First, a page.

Turkey is a state located in western Asia, which includes a limited part of the territory in Europe, corresponding to the eastern part of Thrace. European Turkey and Asiatic Turkey are separated from the Bosphorus, where constantly pass all ships sailing from Eastern European ports.
The country has an ancient history, which dates back to the twentieth century BC. when the territory was inhabited by the Hittites; at times of great splendor, darker periods alternated, up to the present day, with a political situation not too stable and happy.
A DIFFICULT CHOICE
Not as old, of course, but certainly fascinating for the collector, is the history of public telephony in Turkey. The first experiments date back to the years 1986/1989, when the Turkish telephone company, a PTT sector (Post, Telegraph and Telephone), decided to install a public telephone service with cards; the lack of adequate information on the functioning of the various systems, already active in several European countries, meant that the telephone company staff was completely unprepared in making an immediate decision on the type of technology to be adopted.
It was then decided to divide the city of Ankara into different areas, in order to be able to test in each of them a different system provided by various manufacturers. In each area, a different temporary telephone system would have to be installed, and depending on the results, the technology to be adopted on a national scale would then be chosen.
Four companies were then contacted, the English GPT, the Italian Urmet, the Japanese Tamura and the Swiss Landis & amp; Gyr: however, it is not certain that all the tests of these companies have actually been completed.
The technology that was most successful was the one presented by Landis & amp; Gyr with its optical band cards, which was then adopted and used for several years. The first cards, dated 1986, had a yellow metallized finish, the 2 mm thermograph strip, and had no lateral notch (a bevel that allows blind people to identify the insertion side of the card). In the same year it was also printed a type with a 4 mm band, always without a notch, while the subsequent emissions showed the 3 mm optical band and the side notch on the right side.
There are many variations of the Landis & amp; Gyr, which continued to be used until 1994, some rarer, others more common. They do not change much in appearance, even if the older ones can be recognized by the words “Kontör Atisi” under the words “Telefon Karti”.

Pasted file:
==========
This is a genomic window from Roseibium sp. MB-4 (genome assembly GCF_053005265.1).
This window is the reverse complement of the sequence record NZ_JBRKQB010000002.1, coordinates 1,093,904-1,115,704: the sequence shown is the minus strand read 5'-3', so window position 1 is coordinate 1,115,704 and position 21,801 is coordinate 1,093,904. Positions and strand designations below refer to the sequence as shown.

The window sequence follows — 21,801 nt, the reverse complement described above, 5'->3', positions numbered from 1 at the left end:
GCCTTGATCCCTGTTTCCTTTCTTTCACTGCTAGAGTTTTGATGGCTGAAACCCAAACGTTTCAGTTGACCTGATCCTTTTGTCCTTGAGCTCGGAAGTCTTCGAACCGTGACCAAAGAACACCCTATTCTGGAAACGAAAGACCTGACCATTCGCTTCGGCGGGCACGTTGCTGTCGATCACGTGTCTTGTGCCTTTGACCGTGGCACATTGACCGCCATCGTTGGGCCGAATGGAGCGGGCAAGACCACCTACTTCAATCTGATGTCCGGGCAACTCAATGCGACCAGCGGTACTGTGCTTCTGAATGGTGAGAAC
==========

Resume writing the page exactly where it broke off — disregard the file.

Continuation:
While all cards issued until 1989 are yellow, regardless of their face value, the ones produced later are colored differently depending on the value: green for the 30 units card, blue for the 60 units, and yellow for the 120 units; finally, some of these issues have a bank’s advertising on the back.
The cards developed by the GPT constituted a series of nine cards of the magnetic type, well known, of which there are two different variants: the first has the characteristic deep notch and prefixed code by 1TKY, while the second type has the small notch and it is not codified; the face value and the circulation were, for both types, 50 units and 10,000 copies. It seems, however, that the experimentation of the English company was abruptly interrupted already in the initial phase for political reasons, and that few cards were actually used in the phones installed in Ankara. In fact, the series circulating in collecting environments are almost always new, and it even seems that those with small notch without code have never left England.
The Italian Urmet printed for the trial a beautiful card with the reproduction of an ancient vase, and 10,000 copies were produced. The experimentation took place within a military installation and seems to have been completed, which makes the new and magnetized cards more difficult to find, increasing their value: as for Italian cards, in fact, even the type used in Turkey had the corner to be removed before use, typical of Urmet technology.
As for the Tamura, a card was provided with an illustration of a telephone, an image widely used by the Japanese company for test cards; however, while it seems certain that the cards were actually supplied to the Turkish PTT, it is not certain that the test really took place and where. In fact, the Tamura cards are normally found mint.
ALCATEL BELL AND OTHER SYSTEMS
Landis cards & amp; Gyr continued to be produced until 1994, but already in 1991 another telephone system, based on magnetic card technology developed by the Belgian company Alcatel Bell, was installed and widely used.
This type of cards is undoubtedly the best known among collectors, also because PTT produced many illustrated cards to promote tourism in Turkey; these cards, even if at first glance appear similar to each other, actually form part of several series issued over the years.
Finally, even the telephone system based on electronic chip cards was used in Turkey: already in 1993 Schlumberger produced a circulation of 1000 cards in the occasion of a telecommunications conference held at the Hilton Hotel in Istanbul, and later, in 1996, Gemplus also issued a limited edition for the “Fransa” 96 event. GPT chip cards were issued by the telephone company Netas and used in Istanbul in 1996, on the occasion of “Habitat II” conference: these were two values, a 100 units card with a mintage of 44,000, and a 350 units with a run of 36,000. The Alcatel Bell system was finally abandoned in 2000, replaced by chip technology cards.
Furthermore, in 1998, remote memory cards were introduced, with different subjects.